Phil Obrist of Gladstone and David Merrill of Albany invite me to share a goose blind reservation on Sauvie Island’s goose-rich Oak Island.We set the honkers downwind on one side, the lessers bunched close on the other. They’re designed to rest on stakes and move with the wind. From a distance the set comes alive in the stiff breeze.By 7:50, with 10 minutes left, a dozen real geese have landed and are happily feeding in the middle of the decoys.Merrill hasn’t yet shot a goose in the permit zone and can barely contain himself.We fill our limits of Canadas by noon and settle back in the rain and watch as the geese keep trying to thread neighbor sets and blinds to get into our decoys.“It’s actually kind of painful to shoot your limit so soon,“ Merrill finally blurts out.

This is not, by the way, a paid advertisement for DSDs. Smith and his partner, Brad Cochran, have orders backed up for weeks from across the United States and Canada.It might even be too late for Santa.Close call: At the check station Thursday (the Northwest Permit Zone hunt is usually Wednesday, Saturday and Sunday but is scheduled separately for the state-managed wildlife area), one of my geese narrowly missed being punched by the checker.Its breast, dampened by the rain, showed darker than other lesser Canada geese. But it also had been much lighter in contrast to the geese it was flying with when I shot it and was far from the typical chocolate chest of the traditional dusky Canada goose.I went to my book when I got home, and sure enough, not all geese classified within the measurements of duskys — bill and leg lengths and widths, size, etc. — are dark-chested. Lesser Canadas, another of a dozen subspecies, are often within the dusky parameters.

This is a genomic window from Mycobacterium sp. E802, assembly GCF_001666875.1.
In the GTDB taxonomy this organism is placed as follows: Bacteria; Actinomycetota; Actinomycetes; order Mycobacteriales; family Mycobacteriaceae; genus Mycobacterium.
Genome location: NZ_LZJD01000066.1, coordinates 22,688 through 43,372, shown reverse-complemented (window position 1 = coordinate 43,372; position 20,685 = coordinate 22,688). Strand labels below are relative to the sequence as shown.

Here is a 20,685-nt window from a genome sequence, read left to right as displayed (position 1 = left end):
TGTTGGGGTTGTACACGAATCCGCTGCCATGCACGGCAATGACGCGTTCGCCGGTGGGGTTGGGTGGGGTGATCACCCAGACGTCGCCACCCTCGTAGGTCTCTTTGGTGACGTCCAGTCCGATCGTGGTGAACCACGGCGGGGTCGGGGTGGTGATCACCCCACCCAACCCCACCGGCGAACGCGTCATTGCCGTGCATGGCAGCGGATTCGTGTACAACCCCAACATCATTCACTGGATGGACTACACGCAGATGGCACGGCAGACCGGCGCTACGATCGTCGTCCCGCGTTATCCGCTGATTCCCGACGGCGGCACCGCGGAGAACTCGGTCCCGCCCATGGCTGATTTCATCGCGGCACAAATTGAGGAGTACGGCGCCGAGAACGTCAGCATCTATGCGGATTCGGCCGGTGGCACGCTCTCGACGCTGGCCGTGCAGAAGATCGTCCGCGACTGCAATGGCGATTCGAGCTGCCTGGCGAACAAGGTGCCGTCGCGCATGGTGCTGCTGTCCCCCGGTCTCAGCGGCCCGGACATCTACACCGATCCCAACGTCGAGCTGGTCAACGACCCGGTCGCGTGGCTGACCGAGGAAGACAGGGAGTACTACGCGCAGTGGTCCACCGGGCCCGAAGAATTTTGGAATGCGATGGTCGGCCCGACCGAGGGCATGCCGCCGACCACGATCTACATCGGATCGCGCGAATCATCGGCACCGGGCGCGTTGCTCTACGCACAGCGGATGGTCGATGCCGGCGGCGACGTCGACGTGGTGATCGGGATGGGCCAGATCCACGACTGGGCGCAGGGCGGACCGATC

Fact is, it’s still an extremely difficult judgment call during the heat of gunfire and wing-cupped geese.Duck hunters who enjoyed improved seasons the past two years will like the 2015-16 hunt as well.And goose hunters across Northwest Oregon will positively love this fall’s outlook.Waterfowl production in the far north was good again this year in the Pacific Flyway and hunters are looking at seasons nearly identical to 2014, said Brandon Reishus, waterfowl biologist for the Oregon Department of Fish and Wildlife.“The only change will be one more canvasback,“ he said Friday following approval this past week of flyway council recommendations by the U.S. Fish and Wildlife Service in Washington, D.C.That means seasons for ducks and geese identical to those in 2014, changed only to reflect the calendar and add the canvasback (to two per day).The most significant news is the end of the world’s most complex goose hunt (pending approval of Fish and Wildlife Commissions in both states – Oregon’s meets Friday in Salem).